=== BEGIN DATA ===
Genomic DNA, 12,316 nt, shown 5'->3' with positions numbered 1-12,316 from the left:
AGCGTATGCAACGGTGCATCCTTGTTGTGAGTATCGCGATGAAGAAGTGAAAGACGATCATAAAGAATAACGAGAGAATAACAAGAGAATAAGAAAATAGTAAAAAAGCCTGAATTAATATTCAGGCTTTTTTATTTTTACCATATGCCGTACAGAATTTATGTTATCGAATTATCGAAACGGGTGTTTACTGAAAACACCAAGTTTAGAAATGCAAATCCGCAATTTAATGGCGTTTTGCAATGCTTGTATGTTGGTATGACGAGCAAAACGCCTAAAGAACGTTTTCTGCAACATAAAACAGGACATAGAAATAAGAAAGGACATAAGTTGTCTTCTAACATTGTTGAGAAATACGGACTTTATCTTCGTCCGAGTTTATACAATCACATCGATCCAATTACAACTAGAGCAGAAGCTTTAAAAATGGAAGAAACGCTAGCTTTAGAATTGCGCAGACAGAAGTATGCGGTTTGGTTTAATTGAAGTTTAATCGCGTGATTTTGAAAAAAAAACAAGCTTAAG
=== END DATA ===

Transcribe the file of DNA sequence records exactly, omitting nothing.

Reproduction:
Genomic DNA, 12,316 nt, shown 5'->3' with positions numbered 1-12,316 from the left:
AGCGTATGCAACGGTGCATCCTTGTTGTGAGTATCGCGATGAAGAAGTGAAAGACGATCATAAAGAATAACGAGAGAATAACAAGAGAATAAGAAAATAGTAAAAAAGCCTGAATTAATATTCAGGCTTTTTTATTTTTACCATATGCCGTACAGAATTTATGTTATCGAATTATCGAAACGGGTGTTTACTGAAAACACCAAGTTTAGAAATGCAAATCCGCAATTTAATGGCGTTTTGCAATGCTTGTATGTTGGTATGACGAGCAAAACGCCTAAAGAACGTTTTCTGCAACATAAAACAGGACATAGAAATAAGAAAGGACATAAGTTGTCTTCTAACATTGTTGAGAAATACGGACTTTATCTTCGTCCGAGTTTATACAATCACATCGATCCAATTACAACTAGAGCAGAAGCTTTAAAAATGGAAGAAACGCTAGCTTTAGAATTGCGCAGACAGAAGTATGCGGTTTGGTTTAATTGAAGTTTAATCGCGTGATTTTGAAAAAAAAACAAGCTTAAG